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The conundrum of hourly knowledge work


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This is a note. Notes are work-in-progress thoughts and ponderings that I choose to share “out loud”, subject to change and revision.

Some of the best solutions I’ve come up with for problems I’ve solved in my projects have often come when I’m not at my computer. That’s a common fact every knowledge worker can relate to. Our brain doesn’t operate on a timer and it often keeps working the problem even when we’re not officially at work or at our desk.

In fact, when I’m working a difficult problem, I know the best way to surface a valuable insight is to deeply understand the problem and then walk away and do something else – or sleep on it, and at some point while doing the dishes, taking a shower, or admiring the sunset, an idea will come to mind and lead to a breakthrough. It happens time and time again.

But when you work hourly, how do you account for this work you did that wasn’t “at work“? You can’t really, it’s very difficult to quantify.

This past year, I found myself in a situation where my knowledge work was attached to a timer and I was essentially paid on an hourly basis according to the time I tracked. So I would toil away at my computer, sometimes stuck and frustrated but still there because I was working, and that had to be at my desk with the damn timer on. I didn’t realize how intensely this impacted my creativity and ability to produce great work until I stepped away from that situation and did work off a timer again.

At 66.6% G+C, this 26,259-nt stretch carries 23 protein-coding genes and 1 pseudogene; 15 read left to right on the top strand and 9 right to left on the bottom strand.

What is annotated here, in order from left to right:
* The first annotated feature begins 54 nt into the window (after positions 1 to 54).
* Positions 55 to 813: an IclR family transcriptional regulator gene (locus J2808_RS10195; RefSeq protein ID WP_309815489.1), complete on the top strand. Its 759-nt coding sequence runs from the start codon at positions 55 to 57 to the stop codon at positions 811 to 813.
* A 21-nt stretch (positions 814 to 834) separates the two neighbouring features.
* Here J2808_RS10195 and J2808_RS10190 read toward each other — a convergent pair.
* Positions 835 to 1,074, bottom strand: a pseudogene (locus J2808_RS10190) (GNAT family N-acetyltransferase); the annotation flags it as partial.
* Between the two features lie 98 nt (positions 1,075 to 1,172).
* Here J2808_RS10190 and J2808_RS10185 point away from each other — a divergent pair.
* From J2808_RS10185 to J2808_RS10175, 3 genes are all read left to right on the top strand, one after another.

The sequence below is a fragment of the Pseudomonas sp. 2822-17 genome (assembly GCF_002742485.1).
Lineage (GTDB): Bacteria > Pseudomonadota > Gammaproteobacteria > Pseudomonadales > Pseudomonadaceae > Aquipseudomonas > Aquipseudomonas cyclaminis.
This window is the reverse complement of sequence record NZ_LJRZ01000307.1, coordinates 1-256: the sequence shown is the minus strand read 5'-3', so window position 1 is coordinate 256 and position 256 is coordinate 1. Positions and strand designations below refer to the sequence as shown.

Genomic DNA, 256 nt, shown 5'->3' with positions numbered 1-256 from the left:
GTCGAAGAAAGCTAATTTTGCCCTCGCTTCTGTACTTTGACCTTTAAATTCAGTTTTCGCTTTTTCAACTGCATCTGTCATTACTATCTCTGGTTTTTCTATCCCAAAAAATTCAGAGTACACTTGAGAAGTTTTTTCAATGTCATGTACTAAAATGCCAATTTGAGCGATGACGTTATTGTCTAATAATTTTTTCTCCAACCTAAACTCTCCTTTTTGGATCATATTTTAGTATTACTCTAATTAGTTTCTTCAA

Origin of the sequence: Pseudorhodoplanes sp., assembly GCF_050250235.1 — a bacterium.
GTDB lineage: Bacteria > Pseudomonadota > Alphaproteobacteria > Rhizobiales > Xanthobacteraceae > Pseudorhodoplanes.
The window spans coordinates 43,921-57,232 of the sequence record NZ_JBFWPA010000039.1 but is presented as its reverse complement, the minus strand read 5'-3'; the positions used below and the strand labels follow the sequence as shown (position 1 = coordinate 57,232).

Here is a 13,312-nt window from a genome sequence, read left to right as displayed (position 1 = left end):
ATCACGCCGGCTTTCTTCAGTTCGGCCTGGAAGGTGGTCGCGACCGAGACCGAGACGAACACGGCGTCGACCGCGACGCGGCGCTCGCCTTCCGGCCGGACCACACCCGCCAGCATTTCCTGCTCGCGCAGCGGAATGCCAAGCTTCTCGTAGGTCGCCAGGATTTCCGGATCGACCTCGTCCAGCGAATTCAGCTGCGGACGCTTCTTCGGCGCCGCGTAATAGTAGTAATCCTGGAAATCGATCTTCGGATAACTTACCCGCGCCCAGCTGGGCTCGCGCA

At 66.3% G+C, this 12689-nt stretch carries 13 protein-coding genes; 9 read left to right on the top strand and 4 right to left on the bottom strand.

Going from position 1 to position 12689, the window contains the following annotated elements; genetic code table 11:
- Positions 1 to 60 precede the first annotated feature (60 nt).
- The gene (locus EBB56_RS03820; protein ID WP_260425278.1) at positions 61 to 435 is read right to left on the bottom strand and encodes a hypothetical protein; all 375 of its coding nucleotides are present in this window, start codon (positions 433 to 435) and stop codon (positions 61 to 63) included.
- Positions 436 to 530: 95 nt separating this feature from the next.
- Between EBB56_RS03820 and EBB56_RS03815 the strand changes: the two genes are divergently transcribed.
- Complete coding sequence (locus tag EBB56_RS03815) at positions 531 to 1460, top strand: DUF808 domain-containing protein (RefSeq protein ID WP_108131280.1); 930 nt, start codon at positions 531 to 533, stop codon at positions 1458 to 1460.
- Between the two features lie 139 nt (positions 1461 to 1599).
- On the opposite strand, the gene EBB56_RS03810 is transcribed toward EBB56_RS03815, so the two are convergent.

Is development/coding knowledge work?

I wear many hats but the easiest hat to describe is one of being a developer. I know there’s a lot of perspectives on whether coding is creative or not, an art or not, etc. But I firmly live in the camp that coding is a creative act – at least at the level I do it, where I’m doing a lot of strategic functional work.

Knowledge work is non-physical work where you cannot correlate productivity with something specifically quantifiable. Coding is knowledge work – creative work – because contrary to what some people might think, the number of lines you write doesn’t reflect your productivity at all. There are days where I write barely any code but my productivity is very high and I’ve accomplished something important and vital.

The role of value-based pricing in knowledge work.

I’m not saying that tracking your hours is a bad thing or not useful in knowledge work. It definitely is. And there is a lot of room for deep work which you can actively track and time. But that’s not the whole picture.

That’s why value based pricing has always worked well for me as an independent consultant/developer. The kind of equivalent when you’re employed is a salary, I suppose? I’m not sure and I don’t have a clear answer.

It can be hard to quantify knowledge work.

I guess what I’m saying is, it’s really hard to quantify the knowledge work we do because it doesn’t just happen at an appointed time. And it doesn’t always look like “work” in a traditional sense, it doesn’t always happen at a desk. 🤷🏽‍♀️

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